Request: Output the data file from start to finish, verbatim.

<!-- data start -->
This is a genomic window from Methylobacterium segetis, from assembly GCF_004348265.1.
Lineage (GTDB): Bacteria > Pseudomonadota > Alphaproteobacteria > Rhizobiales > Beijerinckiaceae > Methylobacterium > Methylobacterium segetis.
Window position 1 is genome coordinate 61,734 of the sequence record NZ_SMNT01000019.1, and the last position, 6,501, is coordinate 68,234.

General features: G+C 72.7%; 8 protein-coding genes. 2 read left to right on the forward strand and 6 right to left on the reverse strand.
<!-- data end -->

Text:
This is a genomic window from Methylobacterium segetis, from assembly GCF_004348265.1.
Lineage (GTDB): Bacteria > Pseudomonadota > Alphaproteobacteria > Rhizobiales > Beijerinckiaceae > Methylobacterium > Methylobacterium segetis.
Window position 1 is genome coordinate 61,734 of the sequence record NZ_SMNT01000019.1, and the last position, 6,501, is coordinate 68,234.

General features: G+C 72.7%; 8 protein-coding genes. 2 read left to right on the forward strand and 6 right to left on the reverse strand.